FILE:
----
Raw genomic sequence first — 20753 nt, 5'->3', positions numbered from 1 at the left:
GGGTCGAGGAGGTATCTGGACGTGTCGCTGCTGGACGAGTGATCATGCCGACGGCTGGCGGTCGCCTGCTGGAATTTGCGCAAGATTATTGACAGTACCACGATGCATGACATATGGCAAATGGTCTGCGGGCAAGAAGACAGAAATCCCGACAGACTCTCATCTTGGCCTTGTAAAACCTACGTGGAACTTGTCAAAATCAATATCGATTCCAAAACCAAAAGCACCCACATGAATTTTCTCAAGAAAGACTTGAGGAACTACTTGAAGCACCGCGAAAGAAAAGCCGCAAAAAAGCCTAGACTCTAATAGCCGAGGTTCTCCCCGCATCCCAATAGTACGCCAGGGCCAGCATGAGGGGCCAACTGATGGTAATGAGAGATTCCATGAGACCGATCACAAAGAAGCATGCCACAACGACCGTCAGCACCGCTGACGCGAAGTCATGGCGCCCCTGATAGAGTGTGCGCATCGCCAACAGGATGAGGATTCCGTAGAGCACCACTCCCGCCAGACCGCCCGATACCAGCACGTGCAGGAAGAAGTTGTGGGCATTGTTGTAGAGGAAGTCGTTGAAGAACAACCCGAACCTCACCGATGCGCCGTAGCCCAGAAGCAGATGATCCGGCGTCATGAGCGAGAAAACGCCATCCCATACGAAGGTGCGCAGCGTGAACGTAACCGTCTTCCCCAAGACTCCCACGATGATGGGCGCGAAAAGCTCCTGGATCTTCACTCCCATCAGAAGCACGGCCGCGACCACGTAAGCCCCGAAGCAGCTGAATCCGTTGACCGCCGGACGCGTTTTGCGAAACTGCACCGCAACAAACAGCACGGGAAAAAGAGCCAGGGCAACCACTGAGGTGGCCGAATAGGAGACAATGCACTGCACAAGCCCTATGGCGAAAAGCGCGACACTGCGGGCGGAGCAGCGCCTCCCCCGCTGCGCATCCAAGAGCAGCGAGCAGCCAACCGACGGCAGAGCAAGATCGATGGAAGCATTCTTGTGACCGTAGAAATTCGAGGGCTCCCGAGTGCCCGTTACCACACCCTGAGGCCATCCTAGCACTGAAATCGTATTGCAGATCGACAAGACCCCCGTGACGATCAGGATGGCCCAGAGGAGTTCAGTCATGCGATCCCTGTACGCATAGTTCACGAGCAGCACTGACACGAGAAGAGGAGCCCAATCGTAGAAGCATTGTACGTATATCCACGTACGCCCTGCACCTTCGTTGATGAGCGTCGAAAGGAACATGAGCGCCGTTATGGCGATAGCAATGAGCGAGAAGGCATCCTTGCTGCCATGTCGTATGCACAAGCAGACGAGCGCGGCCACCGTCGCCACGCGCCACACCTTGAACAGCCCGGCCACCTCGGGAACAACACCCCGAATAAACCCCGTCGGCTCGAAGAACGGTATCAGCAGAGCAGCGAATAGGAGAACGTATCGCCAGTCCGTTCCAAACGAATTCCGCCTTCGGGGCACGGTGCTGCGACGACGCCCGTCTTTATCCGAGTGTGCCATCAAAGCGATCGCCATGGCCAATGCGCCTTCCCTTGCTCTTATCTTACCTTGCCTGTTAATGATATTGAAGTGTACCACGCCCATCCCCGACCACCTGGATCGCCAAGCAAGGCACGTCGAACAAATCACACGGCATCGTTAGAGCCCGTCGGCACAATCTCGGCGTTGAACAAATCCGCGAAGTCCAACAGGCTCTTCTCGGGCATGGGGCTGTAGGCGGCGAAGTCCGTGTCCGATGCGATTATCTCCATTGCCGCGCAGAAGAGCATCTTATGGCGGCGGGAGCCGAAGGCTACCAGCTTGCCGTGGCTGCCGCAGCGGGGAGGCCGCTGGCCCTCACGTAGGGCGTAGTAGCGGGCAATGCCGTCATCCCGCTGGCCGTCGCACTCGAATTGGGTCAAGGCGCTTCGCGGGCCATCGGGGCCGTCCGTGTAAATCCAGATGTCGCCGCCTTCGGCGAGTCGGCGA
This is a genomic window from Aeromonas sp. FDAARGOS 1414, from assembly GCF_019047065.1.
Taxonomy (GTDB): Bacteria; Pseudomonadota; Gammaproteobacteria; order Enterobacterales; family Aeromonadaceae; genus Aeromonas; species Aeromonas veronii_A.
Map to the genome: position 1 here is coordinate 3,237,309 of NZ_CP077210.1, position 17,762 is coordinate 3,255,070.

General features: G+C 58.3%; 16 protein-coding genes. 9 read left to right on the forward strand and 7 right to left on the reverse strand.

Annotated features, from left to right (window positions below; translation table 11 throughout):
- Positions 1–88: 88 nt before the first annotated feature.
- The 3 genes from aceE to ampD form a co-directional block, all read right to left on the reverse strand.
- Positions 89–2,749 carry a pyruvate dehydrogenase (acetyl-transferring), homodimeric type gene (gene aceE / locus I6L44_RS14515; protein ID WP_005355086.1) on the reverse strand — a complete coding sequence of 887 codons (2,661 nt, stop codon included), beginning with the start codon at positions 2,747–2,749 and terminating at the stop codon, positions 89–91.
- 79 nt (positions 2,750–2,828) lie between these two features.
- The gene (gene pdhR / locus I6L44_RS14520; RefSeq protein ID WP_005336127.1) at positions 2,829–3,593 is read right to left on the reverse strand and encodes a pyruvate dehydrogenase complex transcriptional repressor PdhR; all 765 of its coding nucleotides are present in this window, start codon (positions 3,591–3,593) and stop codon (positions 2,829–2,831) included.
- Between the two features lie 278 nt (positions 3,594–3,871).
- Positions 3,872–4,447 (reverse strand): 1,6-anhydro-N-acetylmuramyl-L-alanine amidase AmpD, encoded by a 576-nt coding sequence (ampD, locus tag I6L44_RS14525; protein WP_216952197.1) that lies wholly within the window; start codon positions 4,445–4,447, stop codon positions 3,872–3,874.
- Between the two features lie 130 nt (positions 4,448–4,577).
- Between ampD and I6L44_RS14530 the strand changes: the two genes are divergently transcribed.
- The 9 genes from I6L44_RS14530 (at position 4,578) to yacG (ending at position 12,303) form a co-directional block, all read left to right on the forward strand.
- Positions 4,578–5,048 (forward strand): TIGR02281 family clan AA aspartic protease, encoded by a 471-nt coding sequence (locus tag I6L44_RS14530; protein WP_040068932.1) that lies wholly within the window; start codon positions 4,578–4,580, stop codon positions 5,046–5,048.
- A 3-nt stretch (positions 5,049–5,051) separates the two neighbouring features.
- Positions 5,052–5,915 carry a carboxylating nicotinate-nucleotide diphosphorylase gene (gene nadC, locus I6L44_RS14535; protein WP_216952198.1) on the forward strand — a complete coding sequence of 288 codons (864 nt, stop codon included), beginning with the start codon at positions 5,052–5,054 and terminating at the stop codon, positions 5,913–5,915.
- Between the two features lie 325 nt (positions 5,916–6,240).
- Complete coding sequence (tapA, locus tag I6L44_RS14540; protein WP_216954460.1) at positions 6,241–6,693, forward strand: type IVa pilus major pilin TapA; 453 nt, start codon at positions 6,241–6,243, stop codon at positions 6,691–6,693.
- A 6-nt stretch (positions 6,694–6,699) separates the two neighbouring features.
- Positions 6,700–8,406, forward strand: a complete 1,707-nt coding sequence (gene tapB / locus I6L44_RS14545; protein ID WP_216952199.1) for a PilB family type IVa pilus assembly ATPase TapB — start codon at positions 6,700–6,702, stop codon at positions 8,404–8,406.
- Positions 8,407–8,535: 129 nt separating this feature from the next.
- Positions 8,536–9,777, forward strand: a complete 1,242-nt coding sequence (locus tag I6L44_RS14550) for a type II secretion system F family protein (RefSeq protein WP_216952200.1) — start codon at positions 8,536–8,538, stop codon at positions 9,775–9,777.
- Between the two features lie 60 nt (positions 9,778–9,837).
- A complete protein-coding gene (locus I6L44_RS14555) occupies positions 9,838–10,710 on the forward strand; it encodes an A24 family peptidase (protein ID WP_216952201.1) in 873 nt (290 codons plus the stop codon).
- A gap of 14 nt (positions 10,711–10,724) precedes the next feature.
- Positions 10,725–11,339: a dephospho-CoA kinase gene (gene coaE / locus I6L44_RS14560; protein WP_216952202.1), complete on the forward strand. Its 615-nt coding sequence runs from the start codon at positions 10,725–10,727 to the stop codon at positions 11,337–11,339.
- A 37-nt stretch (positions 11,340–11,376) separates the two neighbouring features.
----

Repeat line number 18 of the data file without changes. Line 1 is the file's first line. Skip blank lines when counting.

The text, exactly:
- Positions 4,578–5,048 (forward strand): TIGR02281 family clan AA aspartic protease, encoded by a 471-nt coding sequence (locus tag I6L44_RS14530; protein WP_040068932.1) that lies wholly within the window; start codon positions 4,578–4,580, stop codon positions 5,046–5,048.